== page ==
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Students far from home binge eat to ease stress Add to ...

Over Thanksgiving weekend, as many families welcome university undergrads home for the first time since the school year started, university students may be grappling with health problems their parents don't know about.

Female students living away from home are three times more likely to report symptoms of binge eating than those who continue to live at home in their first year of university, according to a new study from the University of Alberta published today in the Journal of Youth and Adolescence.

Binge eating, or solo sessions of overeating, can progress into bulimia, an eating disorder that involves bingeing and purging - and is more common than anorexia, which often develops in younger teens.

But binge eating is increasingly being considered an eating disorder and a contributor to obesity, says Erin Barker, lead author and developmental psychologist.

"It often happens after a period of restricting [food intake]or a week or two," she says. "Then, maybe something stressful or negative happens. It's a coping mechanism."

The research, which did not look at bulimia or anorexia, suggests there could be something in the act of going to university that affects the prevalence of binge eating.

"There could be bumps in the road and for some people it might not be great," says Dr. Barker of going to school away from home. "It's not just about choosing your classes and adjusting to academics."

Previous research has identified a high rate of bulimia and anorexia among the university student population, with a focus on the risk factors of poor body image and low self-esteem.

Dr. Barker surveyed 101 first-year female students, some of whom were living at home and some away from home, about both their eating habits and how they felt they were fitting in to their new environments.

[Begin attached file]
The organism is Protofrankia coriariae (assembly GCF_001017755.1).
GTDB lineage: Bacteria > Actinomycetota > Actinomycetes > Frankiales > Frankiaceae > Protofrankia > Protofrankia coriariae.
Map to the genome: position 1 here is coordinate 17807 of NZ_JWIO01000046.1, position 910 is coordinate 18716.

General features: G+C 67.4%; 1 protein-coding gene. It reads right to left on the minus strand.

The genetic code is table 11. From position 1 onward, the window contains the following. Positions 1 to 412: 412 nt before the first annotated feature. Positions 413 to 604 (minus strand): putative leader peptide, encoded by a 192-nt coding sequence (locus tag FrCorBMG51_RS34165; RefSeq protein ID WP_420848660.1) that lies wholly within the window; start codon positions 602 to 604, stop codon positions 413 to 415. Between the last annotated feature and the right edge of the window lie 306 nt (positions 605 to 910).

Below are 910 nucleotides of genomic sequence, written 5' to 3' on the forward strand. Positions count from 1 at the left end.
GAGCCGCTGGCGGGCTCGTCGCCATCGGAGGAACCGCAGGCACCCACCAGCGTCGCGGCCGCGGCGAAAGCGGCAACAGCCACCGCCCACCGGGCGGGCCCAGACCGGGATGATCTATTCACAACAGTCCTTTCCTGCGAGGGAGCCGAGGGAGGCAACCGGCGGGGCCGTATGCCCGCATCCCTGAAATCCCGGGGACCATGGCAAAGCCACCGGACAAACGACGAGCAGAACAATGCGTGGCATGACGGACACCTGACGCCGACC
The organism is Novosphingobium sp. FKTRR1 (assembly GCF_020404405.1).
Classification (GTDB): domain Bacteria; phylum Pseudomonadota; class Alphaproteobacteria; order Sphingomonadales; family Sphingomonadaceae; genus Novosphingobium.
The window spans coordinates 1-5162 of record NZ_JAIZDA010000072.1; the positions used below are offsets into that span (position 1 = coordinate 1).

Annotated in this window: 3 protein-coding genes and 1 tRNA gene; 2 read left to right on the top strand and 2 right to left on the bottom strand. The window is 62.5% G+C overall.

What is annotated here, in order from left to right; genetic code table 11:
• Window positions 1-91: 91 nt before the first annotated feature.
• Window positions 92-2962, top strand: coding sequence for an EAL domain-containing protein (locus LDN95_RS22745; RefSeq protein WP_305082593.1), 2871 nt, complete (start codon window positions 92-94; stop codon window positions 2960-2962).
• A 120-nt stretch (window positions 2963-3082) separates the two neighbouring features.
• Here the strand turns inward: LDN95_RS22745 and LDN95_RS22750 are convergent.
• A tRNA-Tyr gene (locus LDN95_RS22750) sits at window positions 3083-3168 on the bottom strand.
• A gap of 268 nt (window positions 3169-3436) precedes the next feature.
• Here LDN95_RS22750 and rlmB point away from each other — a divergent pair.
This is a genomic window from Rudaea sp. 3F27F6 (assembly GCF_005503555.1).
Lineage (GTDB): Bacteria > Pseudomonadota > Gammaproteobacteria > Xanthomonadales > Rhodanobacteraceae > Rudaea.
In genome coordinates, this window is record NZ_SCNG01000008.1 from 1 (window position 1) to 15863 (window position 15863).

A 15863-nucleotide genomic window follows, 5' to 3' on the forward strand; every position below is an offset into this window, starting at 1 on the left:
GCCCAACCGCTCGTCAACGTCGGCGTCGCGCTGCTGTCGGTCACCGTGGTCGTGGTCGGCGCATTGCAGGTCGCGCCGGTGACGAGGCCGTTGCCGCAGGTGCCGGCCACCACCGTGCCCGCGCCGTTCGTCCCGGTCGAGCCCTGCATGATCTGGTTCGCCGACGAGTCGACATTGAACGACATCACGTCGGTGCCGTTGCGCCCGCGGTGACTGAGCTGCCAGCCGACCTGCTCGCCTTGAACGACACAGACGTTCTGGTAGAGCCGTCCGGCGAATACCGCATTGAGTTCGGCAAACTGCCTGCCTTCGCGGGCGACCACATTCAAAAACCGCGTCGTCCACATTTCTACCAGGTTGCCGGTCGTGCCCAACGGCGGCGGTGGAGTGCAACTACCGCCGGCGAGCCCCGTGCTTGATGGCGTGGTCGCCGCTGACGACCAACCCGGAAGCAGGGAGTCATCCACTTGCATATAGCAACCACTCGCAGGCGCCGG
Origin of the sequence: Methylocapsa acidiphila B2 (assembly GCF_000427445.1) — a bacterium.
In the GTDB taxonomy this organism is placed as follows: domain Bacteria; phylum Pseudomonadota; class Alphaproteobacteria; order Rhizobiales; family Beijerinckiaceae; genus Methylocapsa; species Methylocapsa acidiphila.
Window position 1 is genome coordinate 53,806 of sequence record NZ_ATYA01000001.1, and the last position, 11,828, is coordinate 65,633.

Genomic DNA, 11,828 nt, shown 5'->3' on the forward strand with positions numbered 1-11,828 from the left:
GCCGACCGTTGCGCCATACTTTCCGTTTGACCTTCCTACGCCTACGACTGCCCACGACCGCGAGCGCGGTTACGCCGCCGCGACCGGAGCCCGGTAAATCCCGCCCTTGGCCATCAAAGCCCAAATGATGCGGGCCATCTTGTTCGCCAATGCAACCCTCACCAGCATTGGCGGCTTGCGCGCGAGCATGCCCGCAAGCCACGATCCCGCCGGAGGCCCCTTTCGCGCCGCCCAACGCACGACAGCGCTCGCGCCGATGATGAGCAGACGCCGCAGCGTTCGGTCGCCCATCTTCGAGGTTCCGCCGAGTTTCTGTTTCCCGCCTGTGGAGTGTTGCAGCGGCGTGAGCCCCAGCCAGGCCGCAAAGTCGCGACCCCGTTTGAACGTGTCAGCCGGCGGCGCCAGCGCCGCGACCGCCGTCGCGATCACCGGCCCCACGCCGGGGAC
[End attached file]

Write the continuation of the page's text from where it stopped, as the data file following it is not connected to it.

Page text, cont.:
Students who had a pre-existing dissatisfaction with their bodies were three times as likely to report symptoms of binge eating than those without.

And if they were having trouble building social networks, students were 50 per cent more likely to show symptoms.

Even women who didn't have eating problems in high school were at an increased risk when faced with a stressful transition to university.

"In high school they may have had better social networks and coping skills that helped them avoid eating problems. Maybe they had body dissatisfaction then, which is likely, but it wasn't contributing to eating problems before."

Add in a new relationship with food - such as a dorm cafeteria instead of the family dinner table - and you have a recipe for self-destructive behaviour, Dr. Barker says.

Kim Maertz, training director of Student Counselling Services at the University of Alberta, says he is treating several patients dealing with the underlying problems that lead to binge eating.

Change is stressful, he says, and feeds into any negative cycle such as eating disorders and alcoholism.

"It's related to an inability to deal with their emotions," he says.

"And their emotions are particularly more volatile at these transition periods."

For parents, knowing this is a risk period can be a boon. "The sooner you can deal with an eating disorder, the better, because these become habitual and hard to change," Dr. Maertz says.

The implications of wolfing down an extra-large pizza alone can go beyond the so-called freshman-15 weight gain long associated with first-year university.

Binge eaters risk becoming bulimic if they start to compensate for overeating by forcing themselves to vomit, taking laxatives or exercising excessively.

But Dr. Barker cautions that overeating on occasion is not necessarily a red flag.

"Eating a lot at Thanksgiving isn't binge eating," says Dr. Barker, who did the research as part of her PhD at the University of Alberta and who is now at Beloit College in Wisconsin.

"Binge eating isn't social - it's something people do alone because they're embarrassed."

 

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